Chalk up another casualty of Brazil’s economic crisis: the world’s busiest helicopter market.
Flights are down by a third in Sao Paulo, where rooftop helipads dot business and residential districts. For the first time in three decades, Brazil’s fleet is poised for an annual decline. And flight schools are full of trainees who may never find a job in a commercial cockpit.
Rotorcraft travel is being cast aside as Brazil slides into a recession projected to be the nation’s deepest since the 1930s. For helicopter companies, the pullback follows a five-year surge driven by offshore oil exploration and demand from millionaires to soar above Sao Paulo traffic and street crime.
“Nobody is spending money,” said Rafael Dylis, the sales manager for Sao Paulo charter provider Helimarte Taxi Aereo. “Everybody who needs to save money, saves on our service. They prefer to go by car, by bus, by other transportation, but not helicopters.”
Helicopters are fixtures as air taxis in Sao Paulo and Rio de Janeiro, whose combined fleet of almost 360 outnumbers the 215 registered in all of New York state, according to U.S. consultant JetNet LLC.
But the pulsing roar of helicopter blades and the whine of turbine engines over Sao Paulo high-rises are being heard less often these days. Helimarte has seen business plummet 40 percent to 300 flight hours a month as Brazilians eschew their former luxuries, Dylis said.
“Until this year, we had the biggest civilian fleet in the world in Sao Paulo,” said Ruy Flemming, a director at the Brazilian helicopter pilots association.
Brazil’s mix of Atlantic Ocean crude reserves and sprawling, gridlocked metropolises helped create an unusual dependence on helicopters: They account for about 14 percent of the civilian aircraft fleet, almost three times as much as in the U.S., according to statistics from the helicopter pilots association and the U.S. Federal Aviation Administration. Brazil’s fleet grew 50 percent through July since 2010, according to JetNet.
Wealthy Sao Paulo residents bound for beachfront homes often choose to fly, shielding them from the risk of kidnapping. For senior executives, helicopters have been a transport mode of choice between Sao Paulo’s business districts and Guarulhos International Airport.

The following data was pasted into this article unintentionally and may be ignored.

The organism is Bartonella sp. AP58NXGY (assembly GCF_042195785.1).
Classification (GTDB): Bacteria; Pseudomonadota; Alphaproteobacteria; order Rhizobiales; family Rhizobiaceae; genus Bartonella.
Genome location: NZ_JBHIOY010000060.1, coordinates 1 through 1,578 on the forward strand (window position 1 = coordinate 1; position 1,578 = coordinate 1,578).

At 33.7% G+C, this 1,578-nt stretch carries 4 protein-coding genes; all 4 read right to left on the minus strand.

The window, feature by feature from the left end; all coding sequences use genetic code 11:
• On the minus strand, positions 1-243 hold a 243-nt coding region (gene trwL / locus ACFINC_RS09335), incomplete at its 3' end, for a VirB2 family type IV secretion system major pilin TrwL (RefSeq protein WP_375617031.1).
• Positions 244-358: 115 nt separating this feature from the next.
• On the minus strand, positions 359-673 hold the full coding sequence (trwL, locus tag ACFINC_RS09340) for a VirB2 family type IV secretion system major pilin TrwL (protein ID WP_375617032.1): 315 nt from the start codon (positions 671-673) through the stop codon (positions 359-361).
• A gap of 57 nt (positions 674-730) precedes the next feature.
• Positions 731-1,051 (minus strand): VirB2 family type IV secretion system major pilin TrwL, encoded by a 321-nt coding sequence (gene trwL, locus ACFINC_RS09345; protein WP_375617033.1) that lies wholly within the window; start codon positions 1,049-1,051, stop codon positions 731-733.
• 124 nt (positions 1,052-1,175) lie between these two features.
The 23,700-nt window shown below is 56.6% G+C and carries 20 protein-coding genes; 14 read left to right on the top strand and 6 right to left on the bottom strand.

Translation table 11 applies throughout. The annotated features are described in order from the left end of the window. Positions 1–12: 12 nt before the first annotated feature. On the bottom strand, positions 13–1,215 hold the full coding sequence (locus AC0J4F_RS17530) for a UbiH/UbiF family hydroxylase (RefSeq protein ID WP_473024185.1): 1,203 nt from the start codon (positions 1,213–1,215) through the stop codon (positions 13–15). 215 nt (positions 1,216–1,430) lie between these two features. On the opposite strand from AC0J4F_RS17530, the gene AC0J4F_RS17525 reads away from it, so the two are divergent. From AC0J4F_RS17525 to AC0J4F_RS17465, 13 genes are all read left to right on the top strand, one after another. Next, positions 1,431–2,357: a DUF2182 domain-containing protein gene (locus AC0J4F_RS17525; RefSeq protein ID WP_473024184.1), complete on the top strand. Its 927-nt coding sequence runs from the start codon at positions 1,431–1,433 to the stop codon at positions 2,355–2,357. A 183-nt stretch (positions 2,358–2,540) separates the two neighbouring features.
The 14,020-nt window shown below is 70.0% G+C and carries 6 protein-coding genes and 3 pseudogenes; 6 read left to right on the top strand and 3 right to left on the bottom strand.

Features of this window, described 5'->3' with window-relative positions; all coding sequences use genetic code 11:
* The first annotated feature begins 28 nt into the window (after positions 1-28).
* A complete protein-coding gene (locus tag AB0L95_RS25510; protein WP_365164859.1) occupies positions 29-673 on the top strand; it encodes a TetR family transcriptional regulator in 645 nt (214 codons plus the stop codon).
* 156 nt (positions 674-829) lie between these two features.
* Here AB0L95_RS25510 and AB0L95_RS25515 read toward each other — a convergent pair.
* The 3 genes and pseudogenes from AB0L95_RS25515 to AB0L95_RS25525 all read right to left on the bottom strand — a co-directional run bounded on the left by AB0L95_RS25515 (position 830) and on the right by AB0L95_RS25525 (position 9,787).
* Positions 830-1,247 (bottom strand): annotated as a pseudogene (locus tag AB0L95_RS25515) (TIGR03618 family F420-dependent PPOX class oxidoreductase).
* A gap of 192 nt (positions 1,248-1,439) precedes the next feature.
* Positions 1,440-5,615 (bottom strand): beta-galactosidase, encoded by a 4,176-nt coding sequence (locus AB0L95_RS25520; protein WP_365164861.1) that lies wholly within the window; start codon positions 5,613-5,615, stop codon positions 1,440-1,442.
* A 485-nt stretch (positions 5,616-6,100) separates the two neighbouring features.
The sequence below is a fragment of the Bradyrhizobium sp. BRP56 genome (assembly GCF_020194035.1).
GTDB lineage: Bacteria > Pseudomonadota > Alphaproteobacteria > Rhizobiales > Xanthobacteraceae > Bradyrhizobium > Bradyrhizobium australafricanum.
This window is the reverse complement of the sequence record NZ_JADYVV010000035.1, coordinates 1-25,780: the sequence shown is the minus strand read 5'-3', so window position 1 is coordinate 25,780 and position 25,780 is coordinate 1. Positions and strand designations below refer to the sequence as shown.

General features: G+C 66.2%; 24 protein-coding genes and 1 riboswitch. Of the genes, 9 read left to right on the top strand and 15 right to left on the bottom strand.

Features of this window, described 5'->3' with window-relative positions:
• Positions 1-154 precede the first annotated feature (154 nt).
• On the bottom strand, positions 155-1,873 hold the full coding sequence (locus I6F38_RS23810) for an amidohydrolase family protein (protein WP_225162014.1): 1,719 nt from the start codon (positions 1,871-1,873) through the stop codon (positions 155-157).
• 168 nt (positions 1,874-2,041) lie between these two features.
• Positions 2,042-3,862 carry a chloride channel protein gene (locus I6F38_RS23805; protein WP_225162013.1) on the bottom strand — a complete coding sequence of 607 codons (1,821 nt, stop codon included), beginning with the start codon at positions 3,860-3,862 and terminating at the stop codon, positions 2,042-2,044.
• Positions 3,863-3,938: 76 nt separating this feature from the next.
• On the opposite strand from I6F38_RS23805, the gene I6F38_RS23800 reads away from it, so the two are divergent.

Helimarte’s 12-minute trips to Guarulhos erase the hassle of a journey that can run 90 minutes or more by car. But they aren’t cheap: Chartering a small Robinson 44 for as many as three passengers costs 3,000 reais ($830). Upgrading to a plush, six-seat, turbine-powered Agusta 109 runs 12,000 reais.
While autos and motorcycles still choke Sao Paulo’s freeways, high-end spending on helicopters is dwindling as the economy contracts and consumer confidence sinks.
“People are putting the brakes on,” said Fatima Busani, one of the owners of Sao Paulo helicopter operator Andancas. Squeezed by rising fuel prices, Andancas recently raised prices 36 percent to 1,350 reais for half-hour aerial tours, only to see demand wilt.
As with other Brazilian industries, glimmers of hope for a helicopter turnaround are few and far between. The pilots association predicts the number of Brazil-registered helicopters will fall in 2016, the first such drop since the mid-1980s.
Flemming, the association official, said trainees lured by the once-hot market are finding that certification as commercial pilots -- after spending 100,000 reais to train for a license -- is no guarantee of employment. Flight-school enrollment ballooned seven-fold since 2010 to about 800 last year. At least 500 more new pilots will graduate in 2015.
“Most of these guys will never professionally fly a helicopter,” said Flemming, 55, a former lieutenant colonel in Brazil’s air force. While he flies for a wealthy family whose trips still include visits to a seaside vacation home, his helicopter-pilot son isn’t so lucky. Caio Flemming, 23, has 1,500 flight hours -- 15 times more than the minimum for a commercial license -- and can’t get a job.
At Helimarte, Dylis struggles to find customers while having to pass on rising costs for fuel amid the weakening of Brazil’s real, the worst-performing major currency against the U.S. dollar in 2015. In almost six years at the company, he’s never seen so little interest in helicopter travel.
“We had a better time in May and June, but July and August weren’t good,” Dylis said. “We don’t know what to expect.”